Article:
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I'd like to better understand why is the following grammatical:

One of the problems is flags.

Here flags refers to the flagging system. However, flags is plural and the flagging system is singular.

I would consider the following alternatives grammatical:

One of the problems is the flagging system.
This is the actual meaning.
One of the problems is the flagging.
This would be best option if the problem is in the process of flagging.
One of the problems is caused by the flags.
Best if the problem was with displaying the actual flags, but avoids the [singular] is [plural] pattern.
One of the problems is “flags”.
Quoted to denote unusual usage.

The original is semantically clear to me, but I am unsure if it is grammatically correct.


NOTE: This is related to the following question and this answer. There is already a short answer there, but I wanted more details and references to grammatical rules that govern this case (so I can further explore on my own) and thought it would be noise over there.

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@RegDwight thanks, reading through them –  Unreason Aug 10 '11 at 14:08
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2 Answers

up vote 5 down vote accepted

One of the problems is flags.

This is grammatical because the subject of the verb is is the singular pronoun one. Trim away the prepositional phrase and the predicate, and you get:

One... is...

... which is obviously correct.

One is very frequently used with a prepositional complement containing a plural noun, such as of the problems. This does not change the grammatical number of the subject.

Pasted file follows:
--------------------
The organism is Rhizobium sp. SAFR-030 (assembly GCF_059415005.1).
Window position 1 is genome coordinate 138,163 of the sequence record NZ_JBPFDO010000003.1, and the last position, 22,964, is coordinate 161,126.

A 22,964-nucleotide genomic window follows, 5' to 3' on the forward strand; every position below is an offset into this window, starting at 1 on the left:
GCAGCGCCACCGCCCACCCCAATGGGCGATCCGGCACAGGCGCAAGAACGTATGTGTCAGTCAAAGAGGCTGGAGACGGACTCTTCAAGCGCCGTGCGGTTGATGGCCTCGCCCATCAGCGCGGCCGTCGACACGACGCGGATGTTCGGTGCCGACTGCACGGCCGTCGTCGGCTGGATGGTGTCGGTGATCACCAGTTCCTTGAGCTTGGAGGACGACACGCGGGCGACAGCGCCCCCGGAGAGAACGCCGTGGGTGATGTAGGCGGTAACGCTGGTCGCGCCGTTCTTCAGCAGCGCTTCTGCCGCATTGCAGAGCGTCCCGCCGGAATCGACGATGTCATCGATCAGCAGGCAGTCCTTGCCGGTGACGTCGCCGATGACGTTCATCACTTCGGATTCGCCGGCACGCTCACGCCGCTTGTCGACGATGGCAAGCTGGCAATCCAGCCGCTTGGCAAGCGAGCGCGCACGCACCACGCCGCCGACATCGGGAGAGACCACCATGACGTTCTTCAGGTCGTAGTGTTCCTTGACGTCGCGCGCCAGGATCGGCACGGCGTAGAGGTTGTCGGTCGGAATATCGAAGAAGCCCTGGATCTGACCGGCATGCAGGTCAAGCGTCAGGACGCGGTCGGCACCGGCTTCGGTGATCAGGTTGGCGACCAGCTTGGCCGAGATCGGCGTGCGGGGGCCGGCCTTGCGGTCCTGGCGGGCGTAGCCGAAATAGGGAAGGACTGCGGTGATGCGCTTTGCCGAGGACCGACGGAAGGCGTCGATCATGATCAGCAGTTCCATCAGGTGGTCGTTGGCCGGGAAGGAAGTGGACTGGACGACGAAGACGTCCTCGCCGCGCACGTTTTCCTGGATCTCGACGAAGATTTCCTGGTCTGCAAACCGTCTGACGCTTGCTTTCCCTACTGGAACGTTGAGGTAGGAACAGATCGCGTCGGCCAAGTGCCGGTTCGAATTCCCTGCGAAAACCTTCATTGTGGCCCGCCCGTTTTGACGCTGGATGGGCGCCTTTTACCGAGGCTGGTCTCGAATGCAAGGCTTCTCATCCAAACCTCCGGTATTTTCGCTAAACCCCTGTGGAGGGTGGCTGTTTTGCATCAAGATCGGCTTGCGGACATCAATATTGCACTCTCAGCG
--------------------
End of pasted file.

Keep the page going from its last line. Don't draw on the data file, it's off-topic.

One of the boys is sick.

One of the trees is falling over.

One of the candidates will win.

The only further wrinkle in this sentence is the fact that the predicate nominative flags is also plural. This, too, does not change the number of the subject, and it fact joining a singular subject with a plural predicate nominative is very common in English.

Open-source is many different developers working together freely.

A woman is not just her breasts.

So there really isn't anything ungrammatical about the original form of the sentence. Some people may find it infelicitous, and it could probably be reworded for clarity or style, but it isn't violating any of the rules of English grammar.

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Ok, I think I got it: basically there is nothing ungrammatical about “One is many”. Objection can only be made on semantic or logical level. –  Unreason Aug 10 '11 at 14:07
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First of all, like I said in that answer, the sentence is correct. The reason was that the verb was not grammatically agreeing with "flags", but actually with "one".

I went to read the original post by Jeff and I think he wasn't exactly referring to the flagging system, but rather to the actual flags mass sent to the mods.

Basically he was treating the whole number of flags received as a whole, as a singular entity. I see someone else is agreeing with me on this point.

About my "general noun" usage: Actually it was an improper expression I made up just to refer to the word "flags".

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Thank you for additional explanations. I will accept JSB's answer though - he makes a clear point that subject and predicative nominative do not need to agree in number. –  Unreason Aug 10 '11 at 14:12
    
@Unreason: Sure, no problem! And you're welcome. :) –  Alenanno Aug 10 '11 at 14:23
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